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Recovery is possible: Sarnia’s Jessica Plain shares her success story

The warm smile on Jessica Plain’s face belies the many years she spent spun out on drugs and living on Sarnia’s streets. 

But it reflects the joy she’s found in seven years of sobriety, successfully shaking off the trauma of her childhood and making a happy life for herself and her children.

Recovery is not easy and Sarnia needs far more services to help those with mental illness and addiction, says the 35-year-old who grew up on Aamjiwnaang First Nation.

She is one of the lucky ones.

The right supports were there for her when she finally decided to stop abusing drugs and be a mom to her kids. Plain told her remarkable story at Thursday’s Famous 5 luncheon attended by 125 at the Sunbridge Hotel in Point Edward.

The luncheon crowd sat in stunned silence as Plain described a deeply painful childhood growing up with alcoholic parents who partied with their children, bought alcohol for them to drink, and physically fought one another.

“Our home was covered in mold, we had no heat and sometimes we’d sit in the dark,” Plain said, wiping tears away. “We didn’t hear ‘I love you’ as children, and that was hard.”

By the age of 12, Plain said she drank regularly. By 14, she was hooked on crack. At 16, she became pregnant. 

“I cleaned myself up a bit to have (Mariah) and it was okay for a little while,” she said. But her inability to choose her child’s welfare over drugs – and the shame and guilt associated with that — eventually made her leave for a life on the streets.

Plain had two more children who tested positive for opiates and were taken from her. She isolated herself from family.

“I convinced myself I was better off on the street and deserved the punches I’d get from my boyfriends,” she said.

For ten years, she lived in abandoned buildings in Sarnia, shoplifting to get clothes and food, and feeling unworthy of happiness or love because she left her children.

It wasn’t until she met the father of her fourth child that she felt it might be possible to turn her life around. By that time, Plain had been living with addiction for 17 years.

“My partner believed in me and planted the seed that maybe I could get sober,” she said. She got on methadone and sought rehabilitation at a Windsor facility. She relapsed often and became very ill, presenting at the hospital eight months pregnant with black and blistered feet.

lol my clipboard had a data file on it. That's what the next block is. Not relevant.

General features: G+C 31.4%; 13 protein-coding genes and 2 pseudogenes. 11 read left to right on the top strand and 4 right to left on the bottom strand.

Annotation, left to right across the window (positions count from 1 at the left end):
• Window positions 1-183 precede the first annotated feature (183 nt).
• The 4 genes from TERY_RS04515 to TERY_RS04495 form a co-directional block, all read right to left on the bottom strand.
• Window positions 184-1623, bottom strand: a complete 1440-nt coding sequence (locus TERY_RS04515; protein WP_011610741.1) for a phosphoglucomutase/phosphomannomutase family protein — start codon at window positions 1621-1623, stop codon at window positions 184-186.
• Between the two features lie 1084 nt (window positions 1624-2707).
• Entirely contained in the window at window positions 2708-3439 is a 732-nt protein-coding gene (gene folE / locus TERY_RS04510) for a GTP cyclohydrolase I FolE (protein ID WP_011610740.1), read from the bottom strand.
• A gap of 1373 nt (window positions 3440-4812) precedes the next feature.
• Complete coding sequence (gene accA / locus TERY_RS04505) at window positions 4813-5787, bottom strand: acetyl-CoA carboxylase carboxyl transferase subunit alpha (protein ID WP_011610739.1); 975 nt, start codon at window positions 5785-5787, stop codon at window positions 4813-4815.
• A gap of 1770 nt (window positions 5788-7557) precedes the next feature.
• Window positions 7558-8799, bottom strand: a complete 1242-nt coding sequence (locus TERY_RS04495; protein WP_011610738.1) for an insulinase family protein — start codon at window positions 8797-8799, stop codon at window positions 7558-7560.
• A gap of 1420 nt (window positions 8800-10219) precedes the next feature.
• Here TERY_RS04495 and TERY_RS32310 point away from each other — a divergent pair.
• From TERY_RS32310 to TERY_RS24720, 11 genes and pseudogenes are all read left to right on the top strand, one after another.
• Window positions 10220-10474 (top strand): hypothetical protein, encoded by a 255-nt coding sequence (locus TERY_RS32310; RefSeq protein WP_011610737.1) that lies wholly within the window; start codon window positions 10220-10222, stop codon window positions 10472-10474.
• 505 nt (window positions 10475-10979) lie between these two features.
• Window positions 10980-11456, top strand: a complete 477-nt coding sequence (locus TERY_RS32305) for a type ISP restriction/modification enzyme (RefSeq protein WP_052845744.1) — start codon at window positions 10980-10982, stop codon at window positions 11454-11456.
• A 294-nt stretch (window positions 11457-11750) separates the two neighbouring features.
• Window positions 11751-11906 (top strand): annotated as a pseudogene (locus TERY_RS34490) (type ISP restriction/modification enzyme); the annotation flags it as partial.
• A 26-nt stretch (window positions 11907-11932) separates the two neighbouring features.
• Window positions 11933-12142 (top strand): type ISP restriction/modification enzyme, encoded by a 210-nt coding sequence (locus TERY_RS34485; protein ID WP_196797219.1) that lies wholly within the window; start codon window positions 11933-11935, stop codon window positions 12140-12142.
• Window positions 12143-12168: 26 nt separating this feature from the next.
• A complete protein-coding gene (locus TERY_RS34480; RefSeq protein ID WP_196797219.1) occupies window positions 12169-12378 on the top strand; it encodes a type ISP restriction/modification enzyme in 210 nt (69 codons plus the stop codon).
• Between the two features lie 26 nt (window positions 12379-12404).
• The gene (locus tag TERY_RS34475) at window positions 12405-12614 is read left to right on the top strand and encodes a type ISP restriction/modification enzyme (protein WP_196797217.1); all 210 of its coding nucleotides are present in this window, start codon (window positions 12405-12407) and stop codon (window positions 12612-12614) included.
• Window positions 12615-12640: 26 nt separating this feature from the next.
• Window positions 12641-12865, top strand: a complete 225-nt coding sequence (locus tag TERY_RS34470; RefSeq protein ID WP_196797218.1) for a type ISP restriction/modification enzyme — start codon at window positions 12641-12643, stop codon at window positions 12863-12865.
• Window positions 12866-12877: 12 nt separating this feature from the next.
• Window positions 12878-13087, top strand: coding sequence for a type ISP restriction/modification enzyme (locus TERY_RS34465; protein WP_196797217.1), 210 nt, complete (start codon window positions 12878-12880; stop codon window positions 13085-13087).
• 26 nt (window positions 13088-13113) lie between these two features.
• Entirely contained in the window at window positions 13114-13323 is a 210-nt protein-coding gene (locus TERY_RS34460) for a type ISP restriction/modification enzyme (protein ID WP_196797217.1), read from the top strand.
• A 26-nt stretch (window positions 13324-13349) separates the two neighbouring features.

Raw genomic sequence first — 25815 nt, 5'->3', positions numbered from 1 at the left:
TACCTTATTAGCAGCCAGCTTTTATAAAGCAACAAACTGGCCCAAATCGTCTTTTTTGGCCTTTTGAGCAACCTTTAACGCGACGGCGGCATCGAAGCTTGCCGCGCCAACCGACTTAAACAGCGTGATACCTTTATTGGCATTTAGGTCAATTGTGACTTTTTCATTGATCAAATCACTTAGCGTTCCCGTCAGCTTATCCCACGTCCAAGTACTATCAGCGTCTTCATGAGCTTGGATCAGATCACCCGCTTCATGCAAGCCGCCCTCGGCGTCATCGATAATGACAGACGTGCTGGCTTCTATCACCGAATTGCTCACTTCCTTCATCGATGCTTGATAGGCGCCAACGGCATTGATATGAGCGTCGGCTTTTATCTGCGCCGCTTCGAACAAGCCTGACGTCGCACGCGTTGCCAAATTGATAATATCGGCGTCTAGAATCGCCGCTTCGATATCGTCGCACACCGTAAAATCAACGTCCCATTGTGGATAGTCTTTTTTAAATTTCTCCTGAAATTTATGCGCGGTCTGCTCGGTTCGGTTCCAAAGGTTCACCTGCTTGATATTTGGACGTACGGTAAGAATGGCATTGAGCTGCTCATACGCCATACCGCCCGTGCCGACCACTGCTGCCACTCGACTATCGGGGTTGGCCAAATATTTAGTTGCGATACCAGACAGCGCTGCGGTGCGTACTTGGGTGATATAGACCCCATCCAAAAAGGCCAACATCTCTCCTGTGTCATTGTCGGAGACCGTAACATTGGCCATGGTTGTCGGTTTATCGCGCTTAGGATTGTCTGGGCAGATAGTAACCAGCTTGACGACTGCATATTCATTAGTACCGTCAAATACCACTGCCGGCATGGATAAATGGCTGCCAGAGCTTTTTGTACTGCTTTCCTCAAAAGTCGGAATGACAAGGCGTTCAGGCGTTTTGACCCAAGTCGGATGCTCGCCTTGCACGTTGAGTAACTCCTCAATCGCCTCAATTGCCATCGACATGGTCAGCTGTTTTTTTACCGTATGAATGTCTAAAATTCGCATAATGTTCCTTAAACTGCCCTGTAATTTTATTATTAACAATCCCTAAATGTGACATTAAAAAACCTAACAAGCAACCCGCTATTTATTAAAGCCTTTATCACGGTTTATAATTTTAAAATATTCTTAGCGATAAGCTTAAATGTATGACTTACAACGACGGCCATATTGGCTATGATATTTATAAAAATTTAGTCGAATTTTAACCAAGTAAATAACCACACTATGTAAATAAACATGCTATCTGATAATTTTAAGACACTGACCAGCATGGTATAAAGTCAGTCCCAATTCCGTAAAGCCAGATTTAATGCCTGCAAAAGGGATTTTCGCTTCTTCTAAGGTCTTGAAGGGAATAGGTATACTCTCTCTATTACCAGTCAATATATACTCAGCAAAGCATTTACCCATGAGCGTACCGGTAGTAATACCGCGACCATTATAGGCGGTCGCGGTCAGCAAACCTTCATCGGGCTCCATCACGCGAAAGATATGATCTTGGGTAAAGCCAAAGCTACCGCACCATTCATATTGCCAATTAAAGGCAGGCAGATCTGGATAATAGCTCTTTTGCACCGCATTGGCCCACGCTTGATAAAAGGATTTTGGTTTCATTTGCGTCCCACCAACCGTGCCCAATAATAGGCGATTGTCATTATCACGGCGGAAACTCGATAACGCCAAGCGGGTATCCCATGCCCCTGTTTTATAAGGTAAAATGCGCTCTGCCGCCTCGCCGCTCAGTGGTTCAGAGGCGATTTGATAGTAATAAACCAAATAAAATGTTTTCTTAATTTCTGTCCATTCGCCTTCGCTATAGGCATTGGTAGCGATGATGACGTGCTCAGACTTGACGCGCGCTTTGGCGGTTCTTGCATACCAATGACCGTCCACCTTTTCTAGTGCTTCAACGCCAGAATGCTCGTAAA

Plain said she felt discriminated against by healthcare workers because she was a known patient with addiction. Ultimately, a doctor at Bluewater Health sent her to a London hospital where she had her baby and began the long climb to better health. 

He was one of a string of professionals who contributed to Plain’s recovery. But it was likely the pleas of her own children that really made the difference, she said.

Back in Sarnia, she sought refuge at the Women’s Interval Home and her eldest daughter, then 14-years-old, asked when she’d be more important to her mom than any drug.

“At that point, for the first time, I realized I didn’t have to be an addict for the rest of my life,” Plain said. “I was scared. I was alone and I was sober.”

Counsellors at the Women’s Interval Home talked to her about school, a driver’s licence and a better life.

“I began taking every parenting program available. I got my daughter back. I learned about healthy relationships and I got help from Circles.”

Circles is an award-winning program started in Sarnia-Lambton to alleviate poverty.

The Women’s Interval Home helped Plain find her first home as an adult.

“I promised myself it would be a healthy, happy home and it is,” she said. Plain finished high school and was accepted into the social work program at Lambton College where she’s in her last year of studies.

“I never imagined this life, getting sober, and getting my family back,” she said. “I never imagined being a mom to the kids I lost and building those relationships.”

And for the past three years, she has surprised herself even more by becoming a public speaker, accepting opportunities like Thursday’s luncheon to educate the community and spread hope that even the most dire situations can have good outcomes.

“I don’t let fear hold me back…I will use my voice always,” Plain said. “Yes, I have a pretty gruesome past but I don’t let that define my future.

“I have forgiven myself and I will keep trying my best.”

Jessica Plain was part of an ongoing speaker series hosted by the Famous 5 Foundation Sarnia Lambton to celebrate women’s successes. Organizers include Vicky Ducharme, Janet Doyle, Laura Greaves, Ann Newman, Samantha Saucier, Stephanie Steele and Sue Storr.  The next local Famous 5 luncheon is April 18. Sign up for the Famous 5 newsletter at:



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